There has been a lot of talk about “unicorns” in the start-up industry and a shift in the market brought on by the COVID-19 pandemic. New companies are popping up globally to help society adapt to a world of lockdowns, stay-at-home orders, and social distancing. Some of these new innovative start-ups have deigned “unicorns,” such as the German “unicorn” Gorillas.
The Gorillas food delivery app has popped up seemingly overnight and stretched itself across Europe, becoming the new start-up sensation. However, there is a fundamental problem with “unicorns” – unicorns do not exist.
Gorillas’ founder, Kağan Sümer, is building his operations by relying on a business model that focuses on rapid expansion and cheap human labour, but is neglecting to build a sustainable infrastructure or technology to support this expansion in the long-term. Will this misguided company expansion lead to continued success or is this “unicorn” just a temporary illusion?
Lack of Long-Term Vision
Gorillas focuses solely on expansion by relying on human capital and numerous dark stores, – a strategy that has crushed many businesses before them. Human labour is both faster to scale and more adaptable to new environments. However, the increased speed, efficiency, and long-term cost-saving provided by automation far outweighs the burdens of its initial investment. Automation is indisputably the name of the game.
Gorillas has also failed to implement much needed infrastructure and technology to manage the turnover and maintenance of the stock inside of their dark stores. Damaged, expired, and out-of-stock products must be replaced quickly.
Grocery orders are considered the most complex in online shopping and out-of-stock situations will arise if Gorillas inventory planning, forecasting and replenishment systems are not integrated with online order systems and customer demand. Failure to integrate leads to substitutions or missed items altogether, resulting in customer dissatisfaction and ultimately abandonment.
Gorillas’ expansion and lack of supporting technology and infrastructure will leave them unable to keep up with supply and demand, especially compared to their competitors’ more clear-cut founder-market-fit.
Not in my Backyard?
Gorillas can include real estate issues to its list of potential problems. Location is critical for all dark stores, which must be centrally located within their delivery zones in order to reach their customers easily. In addition, the size of a dark store will determine how many products it can carry.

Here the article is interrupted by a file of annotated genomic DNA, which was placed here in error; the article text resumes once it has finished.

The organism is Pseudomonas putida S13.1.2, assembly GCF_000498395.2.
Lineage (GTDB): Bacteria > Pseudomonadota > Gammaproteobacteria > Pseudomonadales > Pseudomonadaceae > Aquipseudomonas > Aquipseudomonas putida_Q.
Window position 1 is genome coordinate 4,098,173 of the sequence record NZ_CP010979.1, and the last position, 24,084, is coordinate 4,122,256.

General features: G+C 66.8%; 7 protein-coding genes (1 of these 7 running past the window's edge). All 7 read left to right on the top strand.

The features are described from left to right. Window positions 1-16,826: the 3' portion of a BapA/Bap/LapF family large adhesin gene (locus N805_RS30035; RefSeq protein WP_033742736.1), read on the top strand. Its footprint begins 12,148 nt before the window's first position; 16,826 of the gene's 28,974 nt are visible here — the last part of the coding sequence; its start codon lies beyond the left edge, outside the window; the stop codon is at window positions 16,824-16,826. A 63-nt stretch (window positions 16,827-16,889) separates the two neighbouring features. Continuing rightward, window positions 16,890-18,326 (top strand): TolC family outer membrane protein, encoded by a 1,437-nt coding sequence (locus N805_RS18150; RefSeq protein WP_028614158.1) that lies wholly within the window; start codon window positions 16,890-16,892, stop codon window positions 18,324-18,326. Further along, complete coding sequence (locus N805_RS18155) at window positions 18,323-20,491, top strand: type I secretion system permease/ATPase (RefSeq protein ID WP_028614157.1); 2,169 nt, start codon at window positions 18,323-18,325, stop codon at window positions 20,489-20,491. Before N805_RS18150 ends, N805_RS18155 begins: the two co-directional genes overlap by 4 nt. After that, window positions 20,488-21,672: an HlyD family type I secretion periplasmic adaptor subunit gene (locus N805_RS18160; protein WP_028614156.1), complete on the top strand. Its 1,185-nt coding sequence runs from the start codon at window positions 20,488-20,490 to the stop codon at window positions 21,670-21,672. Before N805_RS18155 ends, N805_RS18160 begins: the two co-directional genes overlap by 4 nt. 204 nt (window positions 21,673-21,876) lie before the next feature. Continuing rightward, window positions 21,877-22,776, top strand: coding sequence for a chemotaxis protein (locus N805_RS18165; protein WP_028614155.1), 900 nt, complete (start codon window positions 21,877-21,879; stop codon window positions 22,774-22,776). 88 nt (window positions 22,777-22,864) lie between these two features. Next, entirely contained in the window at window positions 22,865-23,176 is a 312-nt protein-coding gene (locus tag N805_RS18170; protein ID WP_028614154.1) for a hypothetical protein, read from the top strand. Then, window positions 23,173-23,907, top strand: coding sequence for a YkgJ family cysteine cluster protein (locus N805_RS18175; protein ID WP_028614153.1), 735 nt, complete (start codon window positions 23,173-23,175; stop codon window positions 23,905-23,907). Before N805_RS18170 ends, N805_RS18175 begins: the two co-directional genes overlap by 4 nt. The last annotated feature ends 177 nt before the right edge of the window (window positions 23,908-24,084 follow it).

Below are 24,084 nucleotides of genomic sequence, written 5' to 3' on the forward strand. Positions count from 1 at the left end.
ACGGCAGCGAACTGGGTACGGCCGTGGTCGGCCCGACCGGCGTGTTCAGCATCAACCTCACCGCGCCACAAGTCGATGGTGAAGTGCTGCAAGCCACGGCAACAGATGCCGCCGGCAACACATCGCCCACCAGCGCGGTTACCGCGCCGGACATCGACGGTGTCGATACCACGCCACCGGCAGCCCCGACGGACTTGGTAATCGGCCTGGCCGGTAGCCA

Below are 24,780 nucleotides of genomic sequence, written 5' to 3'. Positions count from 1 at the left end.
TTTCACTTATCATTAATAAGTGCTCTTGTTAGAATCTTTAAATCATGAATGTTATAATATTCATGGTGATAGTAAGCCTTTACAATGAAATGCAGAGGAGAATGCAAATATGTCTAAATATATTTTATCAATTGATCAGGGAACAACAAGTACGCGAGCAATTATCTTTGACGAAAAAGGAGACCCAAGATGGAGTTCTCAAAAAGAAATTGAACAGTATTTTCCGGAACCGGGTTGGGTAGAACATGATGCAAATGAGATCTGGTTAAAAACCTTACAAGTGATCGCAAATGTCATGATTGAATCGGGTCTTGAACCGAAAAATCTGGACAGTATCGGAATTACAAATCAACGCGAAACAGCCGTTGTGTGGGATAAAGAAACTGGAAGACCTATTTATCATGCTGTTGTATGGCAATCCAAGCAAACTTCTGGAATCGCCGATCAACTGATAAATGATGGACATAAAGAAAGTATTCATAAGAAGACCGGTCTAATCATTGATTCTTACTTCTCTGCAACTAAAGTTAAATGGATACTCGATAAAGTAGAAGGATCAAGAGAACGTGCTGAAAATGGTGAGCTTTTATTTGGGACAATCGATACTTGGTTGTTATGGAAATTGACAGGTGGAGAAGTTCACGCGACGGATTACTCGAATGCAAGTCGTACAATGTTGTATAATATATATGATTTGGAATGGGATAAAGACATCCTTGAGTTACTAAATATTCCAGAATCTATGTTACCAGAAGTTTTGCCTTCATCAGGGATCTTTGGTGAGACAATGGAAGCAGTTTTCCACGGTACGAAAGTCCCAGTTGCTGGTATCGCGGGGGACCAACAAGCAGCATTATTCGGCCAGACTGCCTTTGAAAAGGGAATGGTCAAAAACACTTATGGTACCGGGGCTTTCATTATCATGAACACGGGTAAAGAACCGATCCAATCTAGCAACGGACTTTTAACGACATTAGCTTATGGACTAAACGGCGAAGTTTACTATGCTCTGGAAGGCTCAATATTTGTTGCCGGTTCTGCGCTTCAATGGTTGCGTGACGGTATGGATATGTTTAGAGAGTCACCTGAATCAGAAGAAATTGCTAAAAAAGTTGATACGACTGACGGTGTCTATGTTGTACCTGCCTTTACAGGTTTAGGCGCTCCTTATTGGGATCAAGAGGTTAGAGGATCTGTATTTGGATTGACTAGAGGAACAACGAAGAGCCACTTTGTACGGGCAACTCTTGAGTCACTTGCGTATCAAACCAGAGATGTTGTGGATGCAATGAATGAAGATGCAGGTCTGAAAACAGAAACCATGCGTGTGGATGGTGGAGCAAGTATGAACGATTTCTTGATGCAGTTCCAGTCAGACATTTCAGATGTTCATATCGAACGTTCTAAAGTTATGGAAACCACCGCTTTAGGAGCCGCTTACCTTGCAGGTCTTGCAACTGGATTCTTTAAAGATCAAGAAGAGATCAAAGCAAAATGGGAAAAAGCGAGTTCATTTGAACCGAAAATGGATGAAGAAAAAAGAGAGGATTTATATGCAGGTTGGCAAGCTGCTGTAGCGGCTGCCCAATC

The number of products a customer will have access to will depend on what dark store happens to be in their delivery zone. As consistency and accessibility is compromised customer satisfaction is directly affected. Unfortunately, Gorillas is unable to ensure that each dark store will be uniform in size and consistent with the number of products it carries.
Meanwhile, centrally located dark stores require very costly real estate and are increasingly unwelcome in the communities where they are located. Consumers want to be able to order the same products in a consistent and timely manner; while at the same time, they do not want to be disturbed or have their neighbourhoods affected by noise levels and other distressing factors. And yet, Gorillas is marching onwards so aggressively that it has foregone complying with local regulations.
Gorillas has failed to account for this, as well as for problems in the logistics pipeline, ultimately affecting their delivery capabilities. Gorillas aims to replace the need for in person shopping altogether, but they will face serious challenges if they fail to adapt to the post-Covid era.
We Are Family?
Many of the issues above start with Gorillas’ founder Kağan Sümer. The eccentric entrepreneur, who refers to Gorillas employees as a family, is seemingly unbothered by the rising issues within his unicorn. Employees refer to Sümer’s statement “family values” as a joke, and a choir of disgruntled voices have recently addressed how Sümer runs Gorillas as a kingdom.
All employees work to serve and benefit him and only him, with promised bonuses that never come, slashed benefits, worsening conditions, turning a blind eye to COVID-19 regulations, and exposing employees to a number of other safety risks, the Gorillas family seems to be a highly dysfunctional one.
Thinking of Adam Neumann’s creation WeWork, history has taught us all how something seemingly unbreakable can rise quickly only to crash and burn under the leadership of someone who lacks the necessary insights to scale sustainably. The concept of speedy food deliveries is here to stay, but the model Gorillas is using is not.
Kağan Sümer’s failure to invest in technology and innovation, his lack of a viable long-term business plan, and his treatment of employees as expendable, combined with his insistence on pre-mature scaling, will result in the demise of his beloved Gorillas app.
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